“My girlfriend had an audition – it was panto time – and she said, ‘come on and audition with me.’ I was 12, that was the earliest you could get a licence to go on the stage. We were doing acrobatics and tap dancing. We went to the audition and they booked us – and that was it.”
After that, McKilligan didn’t look back, becoming a member of the Terry’s Juveniles acrobatic dance troupe, and, as the 1930s progressed, graduated to more grown-up roles as a chorine and comedienne in popular West-End stage revues.
As a large montage of scrapbook photos and memorabilia (featured at the celebration) attests, she rubbed shoulders with some of the big names of the era in Britain, including comedian Ernie Lotinga, novelty xylophonist Teddy Brown, Savoy Hotel resident bandleader Carroll Gibbons, singers Les Allen and Ella Logan and American artists such as singer/actor Nina Mae McKinney and vaudevillian Harry Richman.
“I was in a revue with him – that was all tap,” she recalled.
Those glamorous peacetime days ended when war was declared in September, 1939 – but the show went on, nonetheless.
Along with many other performers, McKilligan became a member of ENSA, which throughout the conflict sent out mini- variety shows to entertain service personnel in every theatre of the war. Inevitably, with such a vast enterprise, the talent pool was spread rather thinly, but as a professional, she was proud to be part of a “number-one” troupe, including two comedians and a tenor, as well as the expected dancers.
As she recalled, it was a form of national service in which performers were fed and housed, but compensated no more than the equivalent of military pay.
From ENSA’s Drury Lane base they were dispatched by bus to every corner of Britain on short notice – often to ‘hush-hush’ locations of huge strategic importance, such as the Orkney Islands, where all the British Fleet was concentrated at the time.
And though she never served abroad, McKilligan recalled that Britain – through the Blitz and the terror of the V1 and V2 rocket bombs – was essentially on the front line.
“We saw more than I care to remember,” she said.
Fortunately, she said, camaraderie developed among the entertainers – and humour helped carry them through.
“Even with all the bombs you could find something funny,” she said, recalling a time when one of the show’s band members, after fleeing their billet in the confusion of an air raid, found himself out on the street in his pyjamas, still clinging to the decorative ball from the staircase banister of the house.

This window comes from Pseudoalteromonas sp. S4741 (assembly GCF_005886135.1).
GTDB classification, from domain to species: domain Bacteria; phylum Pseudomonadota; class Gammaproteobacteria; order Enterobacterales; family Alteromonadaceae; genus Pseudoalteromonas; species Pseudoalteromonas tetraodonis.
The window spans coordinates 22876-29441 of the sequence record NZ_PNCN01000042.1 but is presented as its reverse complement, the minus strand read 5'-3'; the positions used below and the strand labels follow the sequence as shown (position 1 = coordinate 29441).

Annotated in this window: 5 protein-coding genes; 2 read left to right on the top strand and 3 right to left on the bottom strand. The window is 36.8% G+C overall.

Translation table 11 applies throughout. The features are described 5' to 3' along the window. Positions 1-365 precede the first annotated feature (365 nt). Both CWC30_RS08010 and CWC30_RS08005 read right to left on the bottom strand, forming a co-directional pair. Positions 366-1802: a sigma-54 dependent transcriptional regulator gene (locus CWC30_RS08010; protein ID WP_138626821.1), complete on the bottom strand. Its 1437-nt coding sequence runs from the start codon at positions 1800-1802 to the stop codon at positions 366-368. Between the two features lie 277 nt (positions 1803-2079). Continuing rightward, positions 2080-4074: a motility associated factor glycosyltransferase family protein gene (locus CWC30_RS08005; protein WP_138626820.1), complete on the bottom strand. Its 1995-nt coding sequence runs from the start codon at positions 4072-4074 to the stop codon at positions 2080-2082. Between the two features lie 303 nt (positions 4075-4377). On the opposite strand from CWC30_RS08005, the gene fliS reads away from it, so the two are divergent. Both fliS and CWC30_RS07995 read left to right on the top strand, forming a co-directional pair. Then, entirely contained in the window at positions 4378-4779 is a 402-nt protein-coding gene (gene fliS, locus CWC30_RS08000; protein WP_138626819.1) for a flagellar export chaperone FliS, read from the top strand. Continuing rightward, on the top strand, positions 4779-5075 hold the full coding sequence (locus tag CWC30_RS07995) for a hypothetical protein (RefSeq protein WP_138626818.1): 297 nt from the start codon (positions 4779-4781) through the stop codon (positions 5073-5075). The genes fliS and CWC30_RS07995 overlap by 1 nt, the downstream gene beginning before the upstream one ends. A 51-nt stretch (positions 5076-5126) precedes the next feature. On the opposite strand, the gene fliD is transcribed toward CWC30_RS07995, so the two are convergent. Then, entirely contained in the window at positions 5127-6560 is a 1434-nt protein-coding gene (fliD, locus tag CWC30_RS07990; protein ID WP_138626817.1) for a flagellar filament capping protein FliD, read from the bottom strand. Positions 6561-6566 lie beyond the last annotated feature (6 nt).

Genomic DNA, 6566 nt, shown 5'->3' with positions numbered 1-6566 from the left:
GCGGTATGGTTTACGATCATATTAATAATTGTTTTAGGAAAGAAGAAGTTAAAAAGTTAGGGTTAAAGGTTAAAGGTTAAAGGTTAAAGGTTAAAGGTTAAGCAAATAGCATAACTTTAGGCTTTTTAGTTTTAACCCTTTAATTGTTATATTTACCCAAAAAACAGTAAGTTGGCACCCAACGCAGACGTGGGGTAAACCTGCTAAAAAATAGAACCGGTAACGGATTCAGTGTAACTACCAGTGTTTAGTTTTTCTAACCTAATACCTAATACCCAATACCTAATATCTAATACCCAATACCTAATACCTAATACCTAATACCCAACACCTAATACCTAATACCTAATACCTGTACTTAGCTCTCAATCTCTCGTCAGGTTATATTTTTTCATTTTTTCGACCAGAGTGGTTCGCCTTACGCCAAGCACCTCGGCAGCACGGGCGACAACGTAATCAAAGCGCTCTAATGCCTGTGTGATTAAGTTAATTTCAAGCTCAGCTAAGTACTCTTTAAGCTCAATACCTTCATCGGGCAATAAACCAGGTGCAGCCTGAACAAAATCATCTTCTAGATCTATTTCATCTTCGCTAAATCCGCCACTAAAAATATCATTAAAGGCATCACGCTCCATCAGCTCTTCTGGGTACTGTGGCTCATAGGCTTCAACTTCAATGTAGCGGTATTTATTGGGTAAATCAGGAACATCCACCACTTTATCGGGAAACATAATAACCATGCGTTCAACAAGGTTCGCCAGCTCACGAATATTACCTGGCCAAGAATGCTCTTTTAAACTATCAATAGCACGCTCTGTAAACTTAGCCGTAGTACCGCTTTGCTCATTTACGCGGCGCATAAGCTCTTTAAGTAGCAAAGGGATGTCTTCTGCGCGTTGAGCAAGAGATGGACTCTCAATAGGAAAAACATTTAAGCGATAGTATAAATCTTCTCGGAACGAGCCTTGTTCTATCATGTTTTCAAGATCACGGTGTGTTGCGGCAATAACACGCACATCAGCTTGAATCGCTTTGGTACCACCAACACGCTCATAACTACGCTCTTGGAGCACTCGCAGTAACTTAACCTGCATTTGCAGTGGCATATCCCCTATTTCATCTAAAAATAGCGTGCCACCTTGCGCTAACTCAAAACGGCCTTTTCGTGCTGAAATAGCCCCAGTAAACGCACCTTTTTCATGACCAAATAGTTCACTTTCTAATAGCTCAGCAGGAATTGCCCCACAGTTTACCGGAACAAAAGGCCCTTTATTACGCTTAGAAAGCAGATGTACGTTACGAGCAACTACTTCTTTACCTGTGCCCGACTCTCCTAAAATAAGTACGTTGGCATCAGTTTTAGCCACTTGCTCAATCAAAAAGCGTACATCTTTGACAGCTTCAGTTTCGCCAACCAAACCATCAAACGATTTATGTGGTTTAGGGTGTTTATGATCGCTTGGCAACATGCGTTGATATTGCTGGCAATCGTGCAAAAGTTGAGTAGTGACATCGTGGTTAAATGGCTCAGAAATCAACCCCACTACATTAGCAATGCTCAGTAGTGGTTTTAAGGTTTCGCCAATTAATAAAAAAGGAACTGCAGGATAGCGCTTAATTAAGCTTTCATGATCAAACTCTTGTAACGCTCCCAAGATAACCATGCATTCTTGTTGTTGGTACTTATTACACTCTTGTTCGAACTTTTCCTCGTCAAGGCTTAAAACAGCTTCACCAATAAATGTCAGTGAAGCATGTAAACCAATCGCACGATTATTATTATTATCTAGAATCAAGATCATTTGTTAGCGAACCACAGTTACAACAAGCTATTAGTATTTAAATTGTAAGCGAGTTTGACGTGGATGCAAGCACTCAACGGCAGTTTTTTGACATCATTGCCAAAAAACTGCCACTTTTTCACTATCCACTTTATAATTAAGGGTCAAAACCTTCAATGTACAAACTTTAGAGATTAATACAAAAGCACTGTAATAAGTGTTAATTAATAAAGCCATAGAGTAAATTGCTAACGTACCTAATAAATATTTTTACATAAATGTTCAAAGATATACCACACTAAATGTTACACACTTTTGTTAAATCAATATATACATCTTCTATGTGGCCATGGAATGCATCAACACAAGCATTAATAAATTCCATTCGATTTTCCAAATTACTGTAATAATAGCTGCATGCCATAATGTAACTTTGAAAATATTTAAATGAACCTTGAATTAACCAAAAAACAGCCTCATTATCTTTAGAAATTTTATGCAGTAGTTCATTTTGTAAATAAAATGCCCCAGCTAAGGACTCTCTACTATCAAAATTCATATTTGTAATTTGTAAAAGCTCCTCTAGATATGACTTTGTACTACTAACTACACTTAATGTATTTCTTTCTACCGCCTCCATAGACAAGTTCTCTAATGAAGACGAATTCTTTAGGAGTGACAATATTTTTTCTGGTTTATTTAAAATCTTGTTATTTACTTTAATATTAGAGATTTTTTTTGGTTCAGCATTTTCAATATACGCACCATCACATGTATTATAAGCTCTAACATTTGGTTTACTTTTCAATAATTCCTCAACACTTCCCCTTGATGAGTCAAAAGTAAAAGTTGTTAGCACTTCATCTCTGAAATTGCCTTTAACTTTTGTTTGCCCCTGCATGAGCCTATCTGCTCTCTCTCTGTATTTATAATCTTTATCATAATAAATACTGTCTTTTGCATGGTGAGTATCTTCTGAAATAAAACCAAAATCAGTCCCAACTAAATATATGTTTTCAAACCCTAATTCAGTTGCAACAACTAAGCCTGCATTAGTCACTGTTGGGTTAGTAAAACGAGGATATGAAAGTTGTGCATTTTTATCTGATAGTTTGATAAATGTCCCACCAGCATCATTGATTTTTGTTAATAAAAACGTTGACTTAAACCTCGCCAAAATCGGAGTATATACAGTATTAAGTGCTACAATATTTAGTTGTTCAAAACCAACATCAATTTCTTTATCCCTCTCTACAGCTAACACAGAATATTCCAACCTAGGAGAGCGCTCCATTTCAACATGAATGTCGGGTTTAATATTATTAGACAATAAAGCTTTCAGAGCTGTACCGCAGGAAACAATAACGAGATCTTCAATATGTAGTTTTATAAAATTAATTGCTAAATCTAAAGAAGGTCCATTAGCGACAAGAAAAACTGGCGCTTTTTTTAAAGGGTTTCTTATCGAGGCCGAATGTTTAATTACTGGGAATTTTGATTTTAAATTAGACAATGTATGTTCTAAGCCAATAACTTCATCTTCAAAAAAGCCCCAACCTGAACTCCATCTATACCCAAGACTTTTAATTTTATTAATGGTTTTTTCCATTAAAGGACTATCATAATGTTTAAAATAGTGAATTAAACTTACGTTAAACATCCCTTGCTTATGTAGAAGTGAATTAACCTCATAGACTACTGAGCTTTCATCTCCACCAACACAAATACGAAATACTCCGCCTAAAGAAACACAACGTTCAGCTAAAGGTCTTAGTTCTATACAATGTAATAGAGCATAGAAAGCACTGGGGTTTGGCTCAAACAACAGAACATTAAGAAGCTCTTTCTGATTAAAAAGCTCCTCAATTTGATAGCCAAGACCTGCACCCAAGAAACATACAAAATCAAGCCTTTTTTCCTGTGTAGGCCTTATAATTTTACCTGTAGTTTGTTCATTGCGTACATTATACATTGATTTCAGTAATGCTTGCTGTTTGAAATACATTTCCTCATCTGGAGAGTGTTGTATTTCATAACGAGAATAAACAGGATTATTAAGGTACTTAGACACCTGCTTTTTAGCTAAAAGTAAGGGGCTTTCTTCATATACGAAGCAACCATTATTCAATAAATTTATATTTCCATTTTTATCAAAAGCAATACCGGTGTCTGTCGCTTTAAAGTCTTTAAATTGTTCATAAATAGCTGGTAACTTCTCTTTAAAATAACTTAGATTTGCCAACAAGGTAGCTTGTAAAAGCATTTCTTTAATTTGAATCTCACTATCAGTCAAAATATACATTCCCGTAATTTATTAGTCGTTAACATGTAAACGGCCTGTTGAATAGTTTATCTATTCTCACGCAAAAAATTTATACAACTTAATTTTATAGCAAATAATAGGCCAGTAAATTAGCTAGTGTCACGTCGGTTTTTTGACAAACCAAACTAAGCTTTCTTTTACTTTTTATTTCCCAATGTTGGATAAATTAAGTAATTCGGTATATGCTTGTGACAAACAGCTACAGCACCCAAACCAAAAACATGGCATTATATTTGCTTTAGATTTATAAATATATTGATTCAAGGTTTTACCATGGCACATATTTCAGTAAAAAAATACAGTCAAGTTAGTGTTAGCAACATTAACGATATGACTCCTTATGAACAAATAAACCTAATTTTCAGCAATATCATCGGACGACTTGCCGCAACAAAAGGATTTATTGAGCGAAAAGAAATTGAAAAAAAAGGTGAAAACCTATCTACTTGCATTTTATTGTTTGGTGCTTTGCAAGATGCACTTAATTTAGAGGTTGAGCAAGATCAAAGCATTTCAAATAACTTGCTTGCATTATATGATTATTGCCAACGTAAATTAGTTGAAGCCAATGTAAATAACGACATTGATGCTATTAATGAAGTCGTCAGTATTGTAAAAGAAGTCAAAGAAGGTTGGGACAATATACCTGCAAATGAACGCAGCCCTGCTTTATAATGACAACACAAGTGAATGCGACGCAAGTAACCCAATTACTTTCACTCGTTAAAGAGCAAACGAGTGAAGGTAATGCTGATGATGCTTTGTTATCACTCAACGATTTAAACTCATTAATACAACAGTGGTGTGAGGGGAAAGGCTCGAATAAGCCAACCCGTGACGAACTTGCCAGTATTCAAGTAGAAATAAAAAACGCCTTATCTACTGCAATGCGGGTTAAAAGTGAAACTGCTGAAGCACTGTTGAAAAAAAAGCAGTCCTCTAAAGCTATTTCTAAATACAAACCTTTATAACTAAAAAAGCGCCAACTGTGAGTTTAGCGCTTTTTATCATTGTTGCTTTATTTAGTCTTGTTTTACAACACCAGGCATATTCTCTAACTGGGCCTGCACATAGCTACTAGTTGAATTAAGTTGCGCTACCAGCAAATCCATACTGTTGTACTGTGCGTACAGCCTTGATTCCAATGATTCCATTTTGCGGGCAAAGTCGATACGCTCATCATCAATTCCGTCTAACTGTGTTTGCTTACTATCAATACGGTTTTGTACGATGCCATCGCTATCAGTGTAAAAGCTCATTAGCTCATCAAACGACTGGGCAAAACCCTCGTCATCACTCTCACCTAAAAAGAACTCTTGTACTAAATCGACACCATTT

She chuckled, too, at the memory of their bus driver becoming lost in Scotland and consulting an elderly man, who struggled to give adequate directions to their destination, ultimately concluding, in broad Scots, ‘If I were you, I wouldn’t start from here.’
But she still struggles with some of the more horrific memories of that time, she said, recalling that she put her feelings into words best when she wrote to a local paper in Victoria many years ago at a time when the Queen was to tour the area – but wasn’t scheduled to pay a visit at a local veterans hospital.
In an impassioned letter to the paper, she made a plea for the Queen’s visit to include the hospital (at that time it had some 500 veterans who had served their country in the First and Second World Wars – and even the Boer War), arguing that it would do more for their morale than any other treatment.
In the letter she recalled her own service days, when every Sunday they would be sent out to perform for hospitalized veterans.
“It took a lot of courage to go out and dance when before you were people who’d had amputated arms and legs,” she wrote. “But we found that sympathy was the last thing they were looking for.”
The hospital was subsequently included in the Queen’s itinerary, McKilligan recalled.